Loophole in Florida law spares bigamist

July 14, 2011 at 1:00 PM
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ORLANDO, Fla., July 14 (UPI) -- A Florida man with two wives can't be prosecuted for bigamy under the state's laws because one of the marriages took place in Las Vegas, officials said.

Tait Michael Bennett was arrested in October on bigamy charges after his wife Heather Bennett found out he had married another woman, Amy Bessey, in Las Vegas in 2005, WKMG-TV, Orlando, reported Wednesday.

Heather Bennett had gone to the Department of Children and Families seeking child support for their two children after she and Bennett separated after she said she found out he was cheating on her.

A records check by the department found another Mrs. Tait Bennett.

Heather Bennett filed bigamy charges against her husband, but in June Assistant State Attorney John N. Knutton sent her an unexpected response.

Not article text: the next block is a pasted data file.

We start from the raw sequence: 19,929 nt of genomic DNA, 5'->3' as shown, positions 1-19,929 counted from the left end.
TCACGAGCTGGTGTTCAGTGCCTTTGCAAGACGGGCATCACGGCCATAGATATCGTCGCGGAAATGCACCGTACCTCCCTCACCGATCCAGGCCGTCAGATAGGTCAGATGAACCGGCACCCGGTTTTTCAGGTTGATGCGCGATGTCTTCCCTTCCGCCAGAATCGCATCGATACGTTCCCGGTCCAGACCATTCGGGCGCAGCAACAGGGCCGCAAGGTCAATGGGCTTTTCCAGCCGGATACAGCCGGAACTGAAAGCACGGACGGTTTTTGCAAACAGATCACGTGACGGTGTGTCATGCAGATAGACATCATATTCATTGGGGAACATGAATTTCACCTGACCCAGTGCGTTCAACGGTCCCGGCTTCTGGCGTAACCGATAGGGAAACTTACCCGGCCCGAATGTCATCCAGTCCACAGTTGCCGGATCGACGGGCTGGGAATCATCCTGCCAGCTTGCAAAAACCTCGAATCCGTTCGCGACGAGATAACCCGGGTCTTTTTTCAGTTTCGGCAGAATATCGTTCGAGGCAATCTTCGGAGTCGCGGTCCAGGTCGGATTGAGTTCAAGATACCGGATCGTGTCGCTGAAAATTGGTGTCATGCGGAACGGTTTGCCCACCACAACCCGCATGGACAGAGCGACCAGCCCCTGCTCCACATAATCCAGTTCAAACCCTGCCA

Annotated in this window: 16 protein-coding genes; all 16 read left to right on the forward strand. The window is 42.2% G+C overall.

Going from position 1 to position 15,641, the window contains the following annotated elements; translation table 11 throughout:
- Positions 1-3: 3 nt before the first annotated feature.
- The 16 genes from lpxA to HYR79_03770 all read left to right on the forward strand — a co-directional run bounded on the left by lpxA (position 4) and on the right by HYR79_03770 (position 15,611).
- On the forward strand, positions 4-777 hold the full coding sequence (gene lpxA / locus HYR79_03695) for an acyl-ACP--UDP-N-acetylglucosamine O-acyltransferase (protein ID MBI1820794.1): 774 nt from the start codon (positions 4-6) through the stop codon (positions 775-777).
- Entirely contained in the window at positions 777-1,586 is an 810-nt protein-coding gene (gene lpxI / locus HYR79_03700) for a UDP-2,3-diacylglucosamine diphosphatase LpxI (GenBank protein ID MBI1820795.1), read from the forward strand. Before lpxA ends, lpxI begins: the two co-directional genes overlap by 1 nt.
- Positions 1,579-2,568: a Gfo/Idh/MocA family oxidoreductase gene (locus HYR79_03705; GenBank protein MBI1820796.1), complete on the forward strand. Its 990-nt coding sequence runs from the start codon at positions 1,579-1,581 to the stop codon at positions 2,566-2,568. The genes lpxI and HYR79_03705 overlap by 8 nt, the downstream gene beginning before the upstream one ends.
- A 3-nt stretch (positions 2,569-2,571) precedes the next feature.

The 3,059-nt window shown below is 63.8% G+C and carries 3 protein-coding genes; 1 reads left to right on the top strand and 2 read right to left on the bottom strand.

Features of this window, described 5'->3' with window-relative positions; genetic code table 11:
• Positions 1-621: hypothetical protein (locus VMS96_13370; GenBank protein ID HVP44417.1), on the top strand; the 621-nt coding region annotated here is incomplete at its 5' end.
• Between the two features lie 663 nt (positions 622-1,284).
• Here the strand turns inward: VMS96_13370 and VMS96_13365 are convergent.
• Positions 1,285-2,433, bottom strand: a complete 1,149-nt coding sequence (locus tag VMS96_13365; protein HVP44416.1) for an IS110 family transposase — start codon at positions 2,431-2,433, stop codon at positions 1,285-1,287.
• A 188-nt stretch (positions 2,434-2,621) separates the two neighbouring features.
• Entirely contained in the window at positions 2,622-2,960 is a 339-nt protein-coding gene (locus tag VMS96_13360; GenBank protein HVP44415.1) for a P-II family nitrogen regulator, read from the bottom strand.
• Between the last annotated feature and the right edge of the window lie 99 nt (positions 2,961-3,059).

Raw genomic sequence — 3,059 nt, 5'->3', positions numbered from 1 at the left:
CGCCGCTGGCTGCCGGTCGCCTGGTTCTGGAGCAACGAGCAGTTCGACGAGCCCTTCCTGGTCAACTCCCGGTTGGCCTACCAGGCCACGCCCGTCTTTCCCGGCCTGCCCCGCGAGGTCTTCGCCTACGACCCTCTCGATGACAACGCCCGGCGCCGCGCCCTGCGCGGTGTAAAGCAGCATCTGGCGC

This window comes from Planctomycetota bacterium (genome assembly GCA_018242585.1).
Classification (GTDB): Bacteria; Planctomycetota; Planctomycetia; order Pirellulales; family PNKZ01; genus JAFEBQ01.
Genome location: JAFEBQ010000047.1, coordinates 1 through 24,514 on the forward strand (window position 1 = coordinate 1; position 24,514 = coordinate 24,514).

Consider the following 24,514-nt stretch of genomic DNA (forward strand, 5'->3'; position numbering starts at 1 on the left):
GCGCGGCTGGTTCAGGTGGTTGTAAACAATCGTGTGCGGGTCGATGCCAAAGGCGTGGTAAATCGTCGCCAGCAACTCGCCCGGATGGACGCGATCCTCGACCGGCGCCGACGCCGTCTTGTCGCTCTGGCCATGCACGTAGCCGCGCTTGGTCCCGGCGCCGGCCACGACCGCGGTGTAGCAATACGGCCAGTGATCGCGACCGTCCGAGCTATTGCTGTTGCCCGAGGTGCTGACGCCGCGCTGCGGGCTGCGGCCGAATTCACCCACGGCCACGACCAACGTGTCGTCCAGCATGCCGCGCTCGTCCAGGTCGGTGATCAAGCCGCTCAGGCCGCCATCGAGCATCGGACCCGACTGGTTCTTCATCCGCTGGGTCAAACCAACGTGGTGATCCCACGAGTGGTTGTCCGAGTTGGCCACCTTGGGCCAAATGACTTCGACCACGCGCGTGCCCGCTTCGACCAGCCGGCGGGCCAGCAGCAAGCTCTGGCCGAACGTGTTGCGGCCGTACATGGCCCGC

"Unfortunately, Florida case law and statute says that the second marriage must take place in Florida," Knutton wrote.

Under Florida statute 826.01, anyone "having a husband or wife living (and) marries another person" is guilty of a 3rd-degree felony, but refers to a second marriage occurring in Florida.

Attorney Steven Lockhart, a former state legislative researcher, said Bennett has violated "the spirit of the law."

A simple change in the statute's language would ensure that Florida would not be a haven for bigamists, Lockhart said.

Tait Bennett lives in Central Florida and has a child with Amy Bennett.

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